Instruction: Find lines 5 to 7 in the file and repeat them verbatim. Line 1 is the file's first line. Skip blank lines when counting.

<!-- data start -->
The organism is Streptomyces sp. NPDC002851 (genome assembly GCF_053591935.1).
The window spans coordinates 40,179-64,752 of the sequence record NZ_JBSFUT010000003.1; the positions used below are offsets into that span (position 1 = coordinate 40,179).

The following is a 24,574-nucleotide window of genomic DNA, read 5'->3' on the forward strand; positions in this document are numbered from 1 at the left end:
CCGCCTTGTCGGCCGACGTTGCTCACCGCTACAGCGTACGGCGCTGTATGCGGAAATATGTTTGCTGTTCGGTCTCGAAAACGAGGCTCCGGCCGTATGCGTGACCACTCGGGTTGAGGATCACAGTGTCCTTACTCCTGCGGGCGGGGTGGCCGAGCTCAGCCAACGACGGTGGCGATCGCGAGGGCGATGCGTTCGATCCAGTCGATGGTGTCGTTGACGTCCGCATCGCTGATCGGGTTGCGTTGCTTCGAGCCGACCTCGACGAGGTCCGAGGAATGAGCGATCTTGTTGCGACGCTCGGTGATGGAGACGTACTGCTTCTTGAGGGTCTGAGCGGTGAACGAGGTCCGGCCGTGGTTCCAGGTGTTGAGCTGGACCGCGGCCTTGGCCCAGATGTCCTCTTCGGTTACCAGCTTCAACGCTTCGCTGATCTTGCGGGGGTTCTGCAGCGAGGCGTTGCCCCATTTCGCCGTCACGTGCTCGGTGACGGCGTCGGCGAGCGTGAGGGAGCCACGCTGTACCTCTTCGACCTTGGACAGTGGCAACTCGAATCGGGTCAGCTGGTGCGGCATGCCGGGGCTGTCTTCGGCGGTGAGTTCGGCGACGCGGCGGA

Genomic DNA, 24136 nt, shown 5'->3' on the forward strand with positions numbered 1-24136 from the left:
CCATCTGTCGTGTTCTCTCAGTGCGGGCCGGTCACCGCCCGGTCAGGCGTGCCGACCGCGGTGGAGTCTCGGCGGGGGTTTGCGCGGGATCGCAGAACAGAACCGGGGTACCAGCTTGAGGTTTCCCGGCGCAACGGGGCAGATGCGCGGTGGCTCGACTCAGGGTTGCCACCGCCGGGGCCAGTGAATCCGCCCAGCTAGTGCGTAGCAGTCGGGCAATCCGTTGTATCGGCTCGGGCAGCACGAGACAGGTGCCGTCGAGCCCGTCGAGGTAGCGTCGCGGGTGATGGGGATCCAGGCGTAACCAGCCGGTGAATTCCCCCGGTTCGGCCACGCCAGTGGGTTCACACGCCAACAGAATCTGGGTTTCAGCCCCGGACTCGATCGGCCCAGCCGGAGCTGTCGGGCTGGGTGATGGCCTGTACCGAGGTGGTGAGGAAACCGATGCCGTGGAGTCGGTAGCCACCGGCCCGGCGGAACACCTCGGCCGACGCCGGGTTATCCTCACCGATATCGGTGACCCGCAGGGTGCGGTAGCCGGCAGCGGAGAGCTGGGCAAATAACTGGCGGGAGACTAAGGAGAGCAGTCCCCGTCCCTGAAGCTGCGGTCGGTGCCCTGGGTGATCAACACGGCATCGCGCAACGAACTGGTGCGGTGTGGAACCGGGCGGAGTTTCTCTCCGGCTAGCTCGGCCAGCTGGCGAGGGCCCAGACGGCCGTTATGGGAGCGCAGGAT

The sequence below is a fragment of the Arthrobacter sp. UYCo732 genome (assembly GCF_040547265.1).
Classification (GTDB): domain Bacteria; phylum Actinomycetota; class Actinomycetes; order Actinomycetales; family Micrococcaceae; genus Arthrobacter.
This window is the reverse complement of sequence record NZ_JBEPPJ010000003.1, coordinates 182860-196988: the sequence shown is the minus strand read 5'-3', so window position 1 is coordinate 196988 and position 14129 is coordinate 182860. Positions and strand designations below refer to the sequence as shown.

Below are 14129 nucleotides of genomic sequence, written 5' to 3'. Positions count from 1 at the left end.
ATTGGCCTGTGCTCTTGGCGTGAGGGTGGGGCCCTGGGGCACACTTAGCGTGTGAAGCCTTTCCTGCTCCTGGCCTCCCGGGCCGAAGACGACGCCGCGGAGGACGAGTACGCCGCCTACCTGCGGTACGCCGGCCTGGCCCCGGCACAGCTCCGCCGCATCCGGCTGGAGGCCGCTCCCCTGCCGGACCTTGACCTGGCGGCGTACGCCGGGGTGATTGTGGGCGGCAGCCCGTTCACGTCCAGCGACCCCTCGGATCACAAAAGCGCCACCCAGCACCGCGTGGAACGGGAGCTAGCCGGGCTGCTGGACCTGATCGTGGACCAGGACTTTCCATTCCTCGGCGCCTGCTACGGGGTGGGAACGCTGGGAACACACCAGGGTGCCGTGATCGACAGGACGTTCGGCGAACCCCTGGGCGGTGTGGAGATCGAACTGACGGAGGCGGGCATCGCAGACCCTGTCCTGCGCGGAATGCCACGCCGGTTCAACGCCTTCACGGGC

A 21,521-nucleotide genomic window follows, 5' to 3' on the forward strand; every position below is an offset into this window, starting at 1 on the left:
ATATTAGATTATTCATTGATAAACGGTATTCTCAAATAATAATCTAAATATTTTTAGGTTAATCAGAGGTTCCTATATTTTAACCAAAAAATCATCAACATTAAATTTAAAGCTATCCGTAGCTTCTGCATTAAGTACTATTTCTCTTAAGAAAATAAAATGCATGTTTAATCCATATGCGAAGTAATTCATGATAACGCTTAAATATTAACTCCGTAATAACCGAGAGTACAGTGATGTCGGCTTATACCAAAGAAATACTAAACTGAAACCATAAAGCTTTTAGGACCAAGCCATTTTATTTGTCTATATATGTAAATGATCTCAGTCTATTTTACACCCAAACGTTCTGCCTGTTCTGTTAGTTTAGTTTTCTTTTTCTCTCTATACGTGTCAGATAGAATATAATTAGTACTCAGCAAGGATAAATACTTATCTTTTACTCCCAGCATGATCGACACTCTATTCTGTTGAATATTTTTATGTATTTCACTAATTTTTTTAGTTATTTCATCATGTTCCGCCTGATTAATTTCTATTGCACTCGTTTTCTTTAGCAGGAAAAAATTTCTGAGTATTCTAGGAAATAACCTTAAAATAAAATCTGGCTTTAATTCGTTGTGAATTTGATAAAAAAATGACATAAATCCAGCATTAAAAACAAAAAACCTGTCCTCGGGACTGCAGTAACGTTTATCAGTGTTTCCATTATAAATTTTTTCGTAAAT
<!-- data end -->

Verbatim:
Genomic DNA, 24136 nt, shown 5'->3' on the forward strand with positions numbered 1-24136 from the left:
CCATCTGTCGTGTTCTCTCAGTGCGGGCCGGTCACCGCCCGGTCAGGCGTGCCGACCGCGGTGGAGTCTCGGCGGGGGTTTGCGCGGGATCGCAGAACAGAACCGGGGTACCAGCTTGAGGTTTCCCGGCGCAACGGGGCAGATGCGCGGTGGCTCGACTCAGGGTTGCCACCGCCGGGGCCAGTGAATCCGCCCAGCTAGTGCGTAGCAGTCGGGCAATCCGTTGTATCGGCTCGGGCAGCACGAGACAGGTGCCGTCGAGCCCGTCGAGGTAGCGTCGCGGGTGATGGGGATCCAGGCGTAACCAGCCGGTGAATTCCCCCGGTTCGGCCACGCCAGTGGGTTCACACGCCAACAGAATCTGGGTTTCAGCCCCGGACTCGATCGGCCCAGCCGGAGCTGTCGGGCTGGGTGATGGCCTGTACCGAGGTGGTGAGGAAACCGATGCCGTGGAGTCGGTAGCCACCGGCCCGGCGGAACACCTCGGCCGACGCCGGGTTATCCTCACCGATATCGGTGACCCGCAGGGTGCGGTAGCCGGCAGCGGAGAGCTGGGCAAATAACTGGCGGGAGACTAAGGAGAGCAGTCCCCGTCCCTGAAGCTGCGGTCGGTGCCCTGGGTGATCAACACGGCATCGCGCAACGAACTGGTGCGGTGTGGAACCGGGCGGAGTTTCTCTCCGGCTAGCTCGGCCAGCTGGCGAGGGCCCAGACGGCCGTTATGGGAGCGCAGGAT

The sequence below is a fragment of the Arthrobacter sp. UYCo732 genome (assembly GCF_040547265.1).